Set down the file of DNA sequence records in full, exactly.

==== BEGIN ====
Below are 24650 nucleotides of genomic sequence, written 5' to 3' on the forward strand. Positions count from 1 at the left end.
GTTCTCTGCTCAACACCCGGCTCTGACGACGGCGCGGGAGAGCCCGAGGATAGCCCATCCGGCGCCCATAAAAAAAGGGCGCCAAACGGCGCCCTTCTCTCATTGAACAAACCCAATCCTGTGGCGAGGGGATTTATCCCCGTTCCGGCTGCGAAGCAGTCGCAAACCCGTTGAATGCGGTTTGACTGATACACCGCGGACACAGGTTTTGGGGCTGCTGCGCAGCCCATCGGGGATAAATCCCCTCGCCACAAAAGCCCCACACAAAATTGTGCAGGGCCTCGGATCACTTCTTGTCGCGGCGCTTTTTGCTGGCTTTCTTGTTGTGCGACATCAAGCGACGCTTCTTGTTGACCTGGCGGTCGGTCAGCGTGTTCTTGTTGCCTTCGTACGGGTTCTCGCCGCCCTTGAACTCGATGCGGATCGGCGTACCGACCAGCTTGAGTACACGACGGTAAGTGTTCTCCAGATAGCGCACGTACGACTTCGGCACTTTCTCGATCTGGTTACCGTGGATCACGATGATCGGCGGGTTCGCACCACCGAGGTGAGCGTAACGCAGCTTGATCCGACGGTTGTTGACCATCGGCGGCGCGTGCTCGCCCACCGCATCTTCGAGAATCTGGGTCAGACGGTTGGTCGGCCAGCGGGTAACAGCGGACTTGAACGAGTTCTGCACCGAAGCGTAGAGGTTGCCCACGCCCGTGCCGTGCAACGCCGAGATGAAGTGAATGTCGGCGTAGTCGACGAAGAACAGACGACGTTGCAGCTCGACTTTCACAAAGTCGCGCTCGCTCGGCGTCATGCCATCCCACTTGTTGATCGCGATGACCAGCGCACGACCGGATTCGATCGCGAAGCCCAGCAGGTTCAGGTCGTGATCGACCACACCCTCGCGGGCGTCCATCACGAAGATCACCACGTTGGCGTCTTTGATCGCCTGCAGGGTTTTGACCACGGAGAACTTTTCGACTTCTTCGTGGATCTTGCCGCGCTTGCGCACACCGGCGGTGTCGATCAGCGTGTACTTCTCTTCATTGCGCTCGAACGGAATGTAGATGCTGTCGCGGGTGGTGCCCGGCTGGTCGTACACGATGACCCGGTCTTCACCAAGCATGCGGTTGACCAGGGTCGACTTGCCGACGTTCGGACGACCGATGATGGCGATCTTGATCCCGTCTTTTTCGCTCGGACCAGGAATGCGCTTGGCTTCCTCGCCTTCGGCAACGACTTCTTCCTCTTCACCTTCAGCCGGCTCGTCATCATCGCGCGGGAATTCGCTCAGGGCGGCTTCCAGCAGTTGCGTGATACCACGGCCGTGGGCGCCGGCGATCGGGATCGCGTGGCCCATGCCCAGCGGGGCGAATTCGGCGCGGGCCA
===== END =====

Below are 24650 nucleotides of genomic sequence, written 5' to 3' on the forward strand. Positions count from 1 at the left end.
GTTCTCTGCTCAACACCCGGCTCTGACGACGGCGCGGGAGAGCCCGAGGATAGCCCATCCGGCGCCCATAAAAAAAGGGCGCCAAACGGCGCCCTTCTCTCATTGAACAAACCCAATCCTGTGGCGAGGGGATTTATCCCCGTTCCGGCTGCGAAGCAGTCGCAAACCCGTTGAATGCGGTTTGACTGATACACCGCGGACACAGGTTTTGGGGCTGCTGCGCAGCCCATCGGGGATAAATCCCCTCGCCACAAAAGCCCCACACAAAATTGTGCAGGGCCTCGGATCACTTCTTGTCGCGGCGCTTTTTGCTGGCTTTCTTGTTGTGCGACATCAAGCGACGCTTCTTGTTGACCTGGCGGTCGGTCAGCGTGTTCTTGTTGCCTTCGTACGGGTTCTCGCCGCCCTTGAACTCGATGCGGATCGGCGTACCGACCAGCTTGAGTACACGACGGTAAGTGTTCTCCAGATAGCGCACGTACGACTTCGGCACTTTCTCGATCTGGTTACCGTGGATCACGATGATCGGCGGGTTCGCACCACCGAGGTGAGCGTAACGCAGCTTGATCCGACGGTTGTTGACCATCGGCGGCGCGTGCTCGCCCACCGCATCTTCGAGAATCTGGGTCAGACGGTTGGTCGGCCAGCGGGTAACAGCGGACTTGAACGAGTTCTGCACCGAAGCGTAGAGGTTGCCCACGCCCGTGCCGTGCAACGCCGAGATGAAGTGAATGTCGGCGTAGTCGACGAAGAACAGACGACGTTGCAGCTCGACTTTCACAAAGTCGCGCTCGCTCGGCGTCATGCCATCCCACTTGTTGATCGCGATGACCAGCGCACGACCGGATTCGATCGCGAAGCCCAGCAGGTTCAGGTCGTGATCGACCACACCCTCGCGGGCGTCCATCACGAAGATCACCACGTTGGCGTCTTTGATCGCCTGCAGGGTTTTGACCACGGAGAACTTTTCGACTTCTTCGTGGATCTTGCCGCGCTTGCGCACACCGGCGGTGTCGATCAGCGTGTACTTCTCTTCATTGCGCTCGAACGGAATGTAGATGCTGTCGCGGGTGGTGCCCGGCTGGTCGTACACGATGACCCGGTCTTCACCAAGCATGCGGTTGACCAGGGTCGACTTGCCGACGTTCGGACGACCGATGATGGCGATCTTGATCCCGTCTTTTTCGCTCGGACCAGGAATGCGCTTGGCTTCCTCGCCTTCGGCAACGACTTCTTCCTCTTCACCTTCAGCCGGCTCGTCATCATCGCGCGGGAATTCGCTCAGGGCGGCTTCCAGCAGTTGCGTGATACCACGGCCGTGGGCGCCGGCGATCGGGATCGCGTGGCCCATGCCCAGCGGGGCGAATTCGGCGCGGGCCA